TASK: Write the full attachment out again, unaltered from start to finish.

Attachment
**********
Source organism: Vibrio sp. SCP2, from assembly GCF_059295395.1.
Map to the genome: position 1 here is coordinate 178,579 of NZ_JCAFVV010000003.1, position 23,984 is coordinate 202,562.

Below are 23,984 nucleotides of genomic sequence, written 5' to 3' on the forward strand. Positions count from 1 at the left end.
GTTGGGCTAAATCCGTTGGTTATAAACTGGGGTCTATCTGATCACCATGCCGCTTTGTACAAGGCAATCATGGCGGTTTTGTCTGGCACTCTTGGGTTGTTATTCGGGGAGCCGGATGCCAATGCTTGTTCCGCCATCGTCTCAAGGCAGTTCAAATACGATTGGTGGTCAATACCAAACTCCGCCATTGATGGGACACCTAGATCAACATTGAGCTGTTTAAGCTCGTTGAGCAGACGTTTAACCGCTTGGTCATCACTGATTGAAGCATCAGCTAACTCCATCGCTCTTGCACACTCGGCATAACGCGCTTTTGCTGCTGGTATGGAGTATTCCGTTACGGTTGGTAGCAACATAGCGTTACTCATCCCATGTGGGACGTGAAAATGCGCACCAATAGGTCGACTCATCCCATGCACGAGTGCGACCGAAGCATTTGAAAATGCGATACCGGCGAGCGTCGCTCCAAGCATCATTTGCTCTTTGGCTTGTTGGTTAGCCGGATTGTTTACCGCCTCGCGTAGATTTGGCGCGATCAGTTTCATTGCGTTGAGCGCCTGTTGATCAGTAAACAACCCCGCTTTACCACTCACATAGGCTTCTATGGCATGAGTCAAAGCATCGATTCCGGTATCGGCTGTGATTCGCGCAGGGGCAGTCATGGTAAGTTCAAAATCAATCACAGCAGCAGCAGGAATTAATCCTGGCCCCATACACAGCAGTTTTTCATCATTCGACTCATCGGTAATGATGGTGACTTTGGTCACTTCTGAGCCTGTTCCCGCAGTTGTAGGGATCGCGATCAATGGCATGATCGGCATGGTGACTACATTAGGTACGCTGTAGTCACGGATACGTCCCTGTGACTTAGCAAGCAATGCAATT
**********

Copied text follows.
Source organism: Vibrio sp. SCP2, from assembly GCF_059295395.1.
Map to the genome: position 1 here is coordinate 178,579 of NZ_JCAFVV010000003.1, position 23,984 is coordinate 202,562.

Below are 23,984 nucleotides of genomic sequence, written 5' to 3' on the forward strand. Positions count from 1 at the left end.
GTTGGGCTAAATCCGTTGGTTATAAACTGGGGTCTATCTGATCACCATGCCGCTTTGTACAAGGCAATCATGGCGGTTTTGTCTGGCACTCTTGGGTTGTTATTCGGGGAGCCGGATGCCAATGCTTGTTCCGCCATCGTCTCAAGGCAGTTCAAATACGATTGGTGGTCAATACCAAACTCCGCCATTGATGGGACACCTAGATCAACATTGAGCTGTTTAAGCTCGTTGAGCAGACGTTTAACCGCTTGGTCATCACTGATTGAAGCATCAGCTAACTCCATCGCTCTTGCACACTCGGCATAACGCGCTTTTGCTGCTGGTATGGAGTATTCCGTTACGGTTGGTAGCAACATAGCGTTACTCATCCCATGTGGGACGTGAAAATGCGCACCAATAGGTCGACTCATCCCATGCACGAGTGCGACCGAAGCATTTGAAAATGCGATACCGGCGAGCGTCGCTCCAAGCATCATTTGCTCTTTGGCTTGTTGGTTAGCCGGATTGTTTACCGCCTCGCGTAGATTTGGCGCGATCAGTTTCATTGCGTTGAGCGCCTGTTGATCAGTAAACAACCCCGCTTTACCACTCACATAGGCTTCTATGGCATGAGTCAAAGCATCGATTCCGGTATCGGCTGTGATTCGCGCAGGGGCAGTCATGGTAAGTTCAAAATCAATCACAGCAGCAGCAGGAATTAATCCTGGCCCCATACACAGCAGTTTTTCATCATTCGACTCATCGGTAATGATGGTGACTTTGGTCACTTCTGAGCCTGTTCCCGCAGTTGTAGGGATCGCGATCAATGGCATGATCGGCATGGTGACTACATTAGGTACGCTGTAGTCACGGATACGTCCCTGTGACTTAGCAAGCAATGCAATT